News: Despite dangers, unit morale high in Kandahar
Story by Pfc. David Hauk
KANDAHAR AIRFIELD, Afghanistan — High morale and unit cohesion are two things that can be a crucial part of a mission's success or failure.
For the Soldiers of 3rd platoon, 62nd Engineer Company, 4th Engineer Battalion, an active duty unit from Fort Carson, Colo., the unit's bond and spirits are consistently strong with each member of the platoon.
"We all get along great," said Pfc. Jonathan Harvey. "It really makes our job easier when everyone works together."
After nine months of deployment, and despite the daily threat of improvised explosive devices, precarious Afghan roadways, and harsh weather conditions, they haven't had to face any issues with morale in the unit.
For a bunch of guys spending nine months together, we haven't had any major problems with each other, said Harvey.
The Soldiers have been able to get along because of activities they do together with one being a ritual prayer that everyone takes part in, regardless of religion. Lead by Spc. Marcus Carloss, each Soldier takes the opportunity to participate.
"It started out as something my wife told me to do," said the Fayetteville, N.C. native. "So I figured, instead of praying by myself, I would include everybody. Everybody really likes it. It seems to build some really good unit cohesion."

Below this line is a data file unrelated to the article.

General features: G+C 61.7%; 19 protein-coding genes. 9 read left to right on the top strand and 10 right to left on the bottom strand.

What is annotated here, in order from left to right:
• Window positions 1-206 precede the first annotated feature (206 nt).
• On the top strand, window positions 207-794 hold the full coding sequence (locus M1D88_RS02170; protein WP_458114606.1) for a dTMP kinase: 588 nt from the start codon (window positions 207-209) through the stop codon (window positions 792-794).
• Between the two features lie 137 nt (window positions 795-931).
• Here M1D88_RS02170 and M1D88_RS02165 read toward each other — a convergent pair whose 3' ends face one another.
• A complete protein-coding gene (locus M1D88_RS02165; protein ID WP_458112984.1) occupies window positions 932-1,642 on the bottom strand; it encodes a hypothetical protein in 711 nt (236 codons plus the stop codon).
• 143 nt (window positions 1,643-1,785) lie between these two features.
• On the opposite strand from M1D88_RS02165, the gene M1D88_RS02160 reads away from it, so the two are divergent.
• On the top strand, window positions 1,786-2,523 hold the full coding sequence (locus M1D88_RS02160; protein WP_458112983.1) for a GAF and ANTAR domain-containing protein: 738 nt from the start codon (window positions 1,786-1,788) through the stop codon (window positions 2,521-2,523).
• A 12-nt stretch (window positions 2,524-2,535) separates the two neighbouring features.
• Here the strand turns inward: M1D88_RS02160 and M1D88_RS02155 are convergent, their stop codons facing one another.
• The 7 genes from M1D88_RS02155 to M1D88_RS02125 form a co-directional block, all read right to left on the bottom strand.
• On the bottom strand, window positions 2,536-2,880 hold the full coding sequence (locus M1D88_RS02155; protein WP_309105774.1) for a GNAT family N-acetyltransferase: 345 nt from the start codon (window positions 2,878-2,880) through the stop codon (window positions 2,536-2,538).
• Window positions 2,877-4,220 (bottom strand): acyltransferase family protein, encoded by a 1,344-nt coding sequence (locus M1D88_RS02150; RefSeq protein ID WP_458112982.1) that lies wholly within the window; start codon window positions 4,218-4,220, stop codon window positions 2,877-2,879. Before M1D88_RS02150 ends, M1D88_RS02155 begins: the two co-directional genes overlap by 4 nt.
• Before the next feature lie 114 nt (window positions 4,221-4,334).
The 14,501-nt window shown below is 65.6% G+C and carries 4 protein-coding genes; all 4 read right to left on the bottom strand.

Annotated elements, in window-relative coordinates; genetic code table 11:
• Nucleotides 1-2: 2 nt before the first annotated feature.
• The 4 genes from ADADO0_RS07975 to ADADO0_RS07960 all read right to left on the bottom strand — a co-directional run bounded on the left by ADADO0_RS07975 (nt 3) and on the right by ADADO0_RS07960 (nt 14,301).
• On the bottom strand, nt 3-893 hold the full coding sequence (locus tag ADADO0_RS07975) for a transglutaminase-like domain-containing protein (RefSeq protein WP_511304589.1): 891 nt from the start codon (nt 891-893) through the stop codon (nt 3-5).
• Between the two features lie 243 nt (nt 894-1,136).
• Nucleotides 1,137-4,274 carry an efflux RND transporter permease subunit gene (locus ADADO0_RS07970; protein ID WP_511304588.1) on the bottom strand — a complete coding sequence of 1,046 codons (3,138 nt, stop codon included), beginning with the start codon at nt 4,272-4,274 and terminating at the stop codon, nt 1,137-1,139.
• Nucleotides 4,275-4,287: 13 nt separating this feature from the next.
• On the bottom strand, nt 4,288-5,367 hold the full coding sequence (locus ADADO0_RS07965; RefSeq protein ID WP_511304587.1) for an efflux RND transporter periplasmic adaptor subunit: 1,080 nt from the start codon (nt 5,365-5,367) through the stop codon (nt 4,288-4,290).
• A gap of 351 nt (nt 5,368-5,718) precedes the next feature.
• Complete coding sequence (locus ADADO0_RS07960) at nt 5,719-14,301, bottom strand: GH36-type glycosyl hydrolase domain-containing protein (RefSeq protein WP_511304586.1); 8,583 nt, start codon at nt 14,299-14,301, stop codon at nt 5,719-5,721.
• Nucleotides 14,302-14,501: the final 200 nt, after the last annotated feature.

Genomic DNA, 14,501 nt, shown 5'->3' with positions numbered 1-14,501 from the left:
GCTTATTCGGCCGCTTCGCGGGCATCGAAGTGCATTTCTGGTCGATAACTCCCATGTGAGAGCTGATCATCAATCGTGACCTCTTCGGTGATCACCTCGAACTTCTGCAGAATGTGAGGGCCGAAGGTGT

For Carloss and the rest of the platoon, praying offered some spiritual relief, but they still needed activities to do after their missions finished.
Another group activity is hitting golf balls after they complete missions. The idea was thought up by one of the Soldiers, who then had family members send him golf balls, tees, and clubs.
Spc. Michael Sipes is one of the advocates of hitting golf balls after their missions are completed.
"It's fun to just get up there and hit around sometimes," said the native of Jordan, Minn. "I don't think any of us are any good, but we all love to do it."
For these troops, having good unit cohesion and high morale is important to their mission's success.
The unit's primary mission is route clearance in Afghanistan. The Soldiers can spend up to 14 hours a day tightly packed into their heavily armored IED-resistant vehicles together, averaging just two miles an hour for most of the way.
The Soldiers have to get along in those vehicles or it would be a very long day, said Harvey.
U.S. Army 1st Lt. Spenser Bruning, a native of Seattle, Wash., and the unit's platoon leader, said he couldn't be happier with his men and the work they have been doing.
"They are a great group of guys," said Bruning. "I couldn't ask for a better group."